Monday, January 19, 2009

Making bishops accountable and deposing them


There is a crisis in the Church in Ireland, another scandal, another assault on its credibility. It is of course a continuation of the pederasty scandal and the Church's mishandling of it. At its heart is the Bishop of Cloyne, one of Pope John Paul's former secretaries Bishop John Magee. The bishop is accused of cover-up, of obfuscation, of lying, of incompetence, well, of everything really.


I feel sorry for the Irish Church, when we actually decided in the late 1970s that the sexual abuse of children was a serious a problem and not something that should be brushed under the carpet, as had happened everywhere, previously. In the rest of the world investigations revealed problems in the Church, in schools, in social services, youth organisations, orphanages, etc. etc. it was diffused, except in Ireland, because for the most part it was the Church which ran these other sectors of society, rather than social service, local authorities or independent charities.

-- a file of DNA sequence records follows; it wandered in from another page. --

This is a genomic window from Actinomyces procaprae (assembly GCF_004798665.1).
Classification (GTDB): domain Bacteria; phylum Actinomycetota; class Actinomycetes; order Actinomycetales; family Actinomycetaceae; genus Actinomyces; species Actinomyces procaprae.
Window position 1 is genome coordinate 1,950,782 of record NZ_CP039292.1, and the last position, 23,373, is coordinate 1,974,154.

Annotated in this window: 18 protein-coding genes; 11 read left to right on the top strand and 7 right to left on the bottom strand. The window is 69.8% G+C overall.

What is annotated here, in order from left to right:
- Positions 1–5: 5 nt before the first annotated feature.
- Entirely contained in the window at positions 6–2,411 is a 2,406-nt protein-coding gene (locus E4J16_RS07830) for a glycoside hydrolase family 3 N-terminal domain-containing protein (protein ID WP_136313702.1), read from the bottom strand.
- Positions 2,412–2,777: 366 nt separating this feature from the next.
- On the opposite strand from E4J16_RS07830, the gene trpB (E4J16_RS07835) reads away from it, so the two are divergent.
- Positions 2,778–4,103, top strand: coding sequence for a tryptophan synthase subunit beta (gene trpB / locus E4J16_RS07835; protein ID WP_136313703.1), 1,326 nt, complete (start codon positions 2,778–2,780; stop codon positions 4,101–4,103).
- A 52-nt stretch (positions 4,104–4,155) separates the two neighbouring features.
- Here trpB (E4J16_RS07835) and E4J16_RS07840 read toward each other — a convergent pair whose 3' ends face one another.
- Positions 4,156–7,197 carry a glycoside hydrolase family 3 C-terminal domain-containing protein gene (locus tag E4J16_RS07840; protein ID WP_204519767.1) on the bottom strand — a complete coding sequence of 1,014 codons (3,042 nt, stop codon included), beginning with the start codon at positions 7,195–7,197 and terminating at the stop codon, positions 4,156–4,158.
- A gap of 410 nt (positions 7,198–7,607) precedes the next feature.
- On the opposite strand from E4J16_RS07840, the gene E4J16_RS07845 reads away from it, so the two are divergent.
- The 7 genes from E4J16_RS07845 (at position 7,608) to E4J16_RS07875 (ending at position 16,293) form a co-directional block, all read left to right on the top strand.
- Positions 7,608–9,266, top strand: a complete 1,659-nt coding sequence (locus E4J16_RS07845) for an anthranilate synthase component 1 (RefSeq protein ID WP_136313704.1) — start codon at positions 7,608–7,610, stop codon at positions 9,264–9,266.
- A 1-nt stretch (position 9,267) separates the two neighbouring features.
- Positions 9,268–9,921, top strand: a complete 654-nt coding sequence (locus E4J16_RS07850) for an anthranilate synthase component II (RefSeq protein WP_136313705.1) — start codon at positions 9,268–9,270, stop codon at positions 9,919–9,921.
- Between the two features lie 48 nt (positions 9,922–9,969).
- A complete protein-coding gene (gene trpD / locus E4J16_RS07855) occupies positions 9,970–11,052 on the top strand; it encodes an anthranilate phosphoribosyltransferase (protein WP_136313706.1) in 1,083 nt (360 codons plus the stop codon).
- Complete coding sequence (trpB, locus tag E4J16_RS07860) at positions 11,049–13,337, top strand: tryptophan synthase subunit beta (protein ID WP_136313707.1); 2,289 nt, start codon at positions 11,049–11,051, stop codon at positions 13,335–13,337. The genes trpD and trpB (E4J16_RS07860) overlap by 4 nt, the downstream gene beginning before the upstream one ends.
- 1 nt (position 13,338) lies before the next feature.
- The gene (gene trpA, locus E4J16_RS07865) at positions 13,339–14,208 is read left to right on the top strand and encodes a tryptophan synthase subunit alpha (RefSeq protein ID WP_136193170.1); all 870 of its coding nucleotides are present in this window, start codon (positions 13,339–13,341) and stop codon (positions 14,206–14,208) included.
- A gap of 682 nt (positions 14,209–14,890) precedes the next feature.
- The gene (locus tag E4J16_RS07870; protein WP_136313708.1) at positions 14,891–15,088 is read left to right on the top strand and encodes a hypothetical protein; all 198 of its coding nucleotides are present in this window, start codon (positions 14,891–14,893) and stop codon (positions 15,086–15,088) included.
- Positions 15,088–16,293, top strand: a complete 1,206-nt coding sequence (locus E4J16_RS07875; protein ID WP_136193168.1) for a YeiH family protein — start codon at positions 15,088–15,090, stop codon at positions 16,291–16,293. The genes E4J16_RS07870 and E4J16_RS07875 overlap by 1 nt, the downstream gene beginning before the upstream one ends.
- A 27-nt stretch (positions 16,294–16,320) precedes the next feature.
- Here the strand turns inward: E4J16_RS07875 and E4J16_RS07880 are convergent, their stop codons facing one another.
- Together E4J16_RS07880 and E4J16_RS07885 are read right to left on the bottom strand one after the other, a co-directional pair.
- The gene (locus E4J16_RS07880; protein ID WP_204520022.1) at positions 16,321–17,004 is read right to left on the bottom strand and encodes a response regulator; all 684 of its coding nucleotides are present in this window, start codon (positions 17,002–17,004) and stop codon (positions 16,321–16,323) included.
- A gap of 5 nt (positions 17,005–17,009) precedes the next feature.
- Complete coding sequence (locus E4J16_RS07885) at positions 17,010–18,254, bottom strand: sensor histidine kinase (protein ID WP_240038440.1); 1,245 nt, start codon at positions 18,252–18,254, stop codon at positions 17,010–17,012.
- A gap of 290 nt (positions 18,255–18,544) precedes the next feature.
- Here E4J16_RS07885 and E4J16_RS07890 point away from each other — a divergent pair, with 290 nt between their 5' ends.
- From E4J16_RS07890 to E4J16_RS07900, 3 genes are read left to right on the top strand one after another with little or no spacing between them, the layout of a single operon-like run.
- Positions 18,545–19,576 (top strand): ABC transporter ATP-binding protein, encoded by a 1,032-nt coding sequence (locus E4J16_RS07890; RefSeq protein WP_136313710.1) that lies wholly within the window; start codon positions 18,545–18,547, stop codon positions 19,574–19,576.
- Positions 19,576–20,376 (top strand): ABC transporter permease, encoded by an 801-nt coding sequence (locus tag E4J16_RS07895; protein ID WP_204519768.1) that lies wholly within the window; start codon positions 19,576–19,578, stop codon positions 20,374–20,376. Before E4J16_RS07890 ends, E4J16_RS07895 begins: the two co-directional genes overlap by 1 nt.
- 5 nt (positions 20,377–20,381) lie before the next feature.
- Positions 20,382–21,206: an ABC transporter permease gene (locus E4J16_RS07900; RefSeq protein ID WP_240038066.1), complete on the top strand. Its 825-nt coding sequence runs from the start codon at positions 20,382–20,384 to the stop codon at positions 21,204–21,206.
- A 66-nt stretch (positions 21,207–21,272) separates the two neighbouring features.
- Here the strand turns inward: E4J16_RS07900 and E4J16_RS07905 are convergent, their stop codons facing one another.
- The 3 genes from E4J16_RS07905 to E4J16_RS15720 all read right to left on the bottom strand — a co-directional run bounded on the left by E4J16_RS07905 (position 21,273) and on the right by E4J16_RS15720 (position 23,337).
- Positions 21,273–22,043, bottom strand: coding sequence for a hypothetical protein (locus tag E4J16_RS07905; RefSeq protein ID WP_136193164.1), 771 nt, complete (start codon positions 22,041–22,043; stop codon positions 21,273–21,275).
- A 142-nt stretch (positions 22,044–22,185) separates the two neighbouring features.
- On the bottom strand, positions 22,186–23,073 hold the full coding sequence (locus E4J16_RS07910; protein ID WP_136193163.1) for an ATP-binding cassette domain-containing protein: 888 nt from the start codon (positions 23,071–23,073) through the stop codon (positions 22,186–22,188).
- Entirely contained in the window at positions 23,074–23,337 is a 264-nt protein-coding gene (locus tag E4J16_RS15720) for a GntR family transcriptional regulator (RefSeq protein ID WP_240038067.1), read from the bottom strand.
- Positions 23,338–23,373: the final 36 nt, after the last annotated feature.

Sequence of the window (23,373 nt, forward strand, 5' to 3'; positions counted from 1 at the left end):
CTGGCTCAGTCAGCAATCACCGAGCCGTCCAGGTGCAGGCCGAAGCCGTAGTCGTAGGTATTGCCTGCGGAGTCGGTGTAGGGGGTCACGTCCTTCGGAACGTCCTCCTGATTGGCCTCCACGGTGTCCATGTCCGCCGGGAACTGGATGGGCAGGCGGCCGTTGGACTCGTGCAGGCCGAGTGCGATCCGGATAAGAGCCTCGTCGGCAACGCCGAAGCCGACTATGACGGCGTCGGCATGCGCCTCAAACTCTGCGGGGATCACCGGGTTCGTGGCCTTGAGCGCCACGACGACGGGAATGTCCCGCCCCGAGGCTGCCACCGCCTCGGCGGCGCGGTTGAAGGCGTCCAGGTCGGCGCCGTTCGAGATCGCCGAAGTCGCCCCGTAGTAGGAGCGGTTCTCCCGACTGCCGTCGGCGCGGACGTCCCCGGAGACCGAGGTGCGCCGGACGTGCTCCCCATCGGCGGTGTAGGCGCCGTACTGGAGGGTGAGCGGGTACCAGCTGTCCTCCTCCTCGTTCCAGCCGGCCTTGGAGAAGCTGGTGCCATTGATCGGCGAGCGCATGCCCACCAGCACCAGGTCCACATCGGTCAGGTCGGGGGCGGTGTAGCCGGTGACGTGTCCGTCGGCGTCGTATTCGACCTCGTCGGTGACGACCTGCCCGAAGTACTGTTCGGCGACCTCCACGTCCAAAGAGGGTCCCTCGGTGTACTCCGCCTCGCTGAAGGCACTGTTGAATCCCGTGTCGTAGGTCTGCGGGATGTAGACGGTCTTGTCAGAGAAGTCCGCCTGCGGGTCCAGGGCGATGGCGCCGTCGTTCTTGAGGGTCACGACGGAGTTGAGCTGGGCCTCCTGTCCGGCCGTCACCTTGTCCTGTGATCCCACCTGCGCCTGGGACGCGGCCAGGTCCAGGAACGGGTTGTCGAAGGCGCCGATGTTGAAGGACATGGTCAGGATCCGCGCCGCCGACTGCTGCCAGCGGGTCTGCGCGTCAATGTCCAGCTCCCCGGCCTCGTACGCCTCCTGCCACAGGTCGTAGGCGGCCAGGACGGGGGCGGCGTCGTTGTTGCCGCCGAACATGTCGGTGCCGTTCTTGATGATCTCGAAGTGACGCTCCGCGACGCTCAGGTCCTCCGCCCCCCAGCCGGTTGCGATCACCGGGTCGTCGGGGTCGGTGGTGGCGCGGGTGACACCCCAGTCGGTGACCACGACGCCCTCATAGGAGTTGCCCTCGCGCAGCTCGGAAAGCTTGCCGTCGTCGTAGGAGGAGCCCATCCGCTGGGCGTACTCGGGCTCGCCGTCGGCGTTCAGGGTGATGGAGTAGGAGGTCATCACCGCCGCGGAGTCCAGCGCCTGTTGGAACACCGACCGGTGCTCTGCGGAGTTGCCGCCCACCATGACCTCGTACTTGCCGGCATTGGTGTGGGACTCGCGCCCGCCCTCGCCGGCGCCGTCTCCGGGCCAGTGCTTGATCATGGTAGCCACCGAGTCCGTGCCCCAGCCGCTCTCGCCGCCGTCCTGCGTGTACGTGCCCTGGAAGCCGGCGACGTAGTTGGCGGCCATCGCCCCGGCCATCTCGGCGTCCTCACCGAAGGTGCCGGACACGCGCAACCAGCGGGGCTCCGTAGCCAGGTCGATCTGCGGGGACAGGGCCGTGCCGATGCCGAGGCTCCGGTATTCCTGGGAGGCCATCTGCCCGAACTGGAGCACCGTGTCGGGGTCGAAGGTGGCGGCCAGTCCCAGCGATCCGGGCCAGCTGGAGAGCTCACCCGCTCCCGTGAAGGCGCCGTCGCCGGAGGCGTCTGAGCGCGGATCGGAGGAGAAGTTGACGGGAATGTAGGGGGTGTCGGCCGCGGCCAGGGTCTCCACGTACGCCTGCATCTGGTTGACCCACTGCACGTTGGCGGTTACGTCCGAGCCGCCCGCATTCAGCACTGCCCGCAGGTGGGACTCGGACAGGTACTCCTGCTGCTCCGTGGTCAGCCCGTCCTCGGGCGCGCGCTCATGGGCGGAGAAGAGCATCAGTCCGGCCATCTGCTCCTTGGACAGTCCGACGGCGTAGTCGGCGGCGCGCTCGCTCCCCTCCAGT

The row in Ireland places all the wrath and blame on the Bishop of Cloyne, there are calls for his resignation, but for the moment he is still in place. Other bishops like the Archbishops of Amagh and Dublin come to his defence only to appear weasily and lacking in credibility, defending what appears to be the indefensible. Ultimately it damages the faith of the Irish people and plays directly into the hands of the anti-clerical and secularist groups in Ireland.


The truth of the matter is that Rome alone can depose Bishop Magee, he can resign, his brother bishops can press him to go, his clergy can express their lack of confidence in him but there is no way for the local Church to get rid of him. Indeed, the theology of the relationship of the bishop and his Church doesn't quite allow for his disposition, so often an incompetent bishop is left in place to sort out the mess he has created. Serious financial mismanagement, open co-habitation with a concubine might just cause Rome to act but very little else.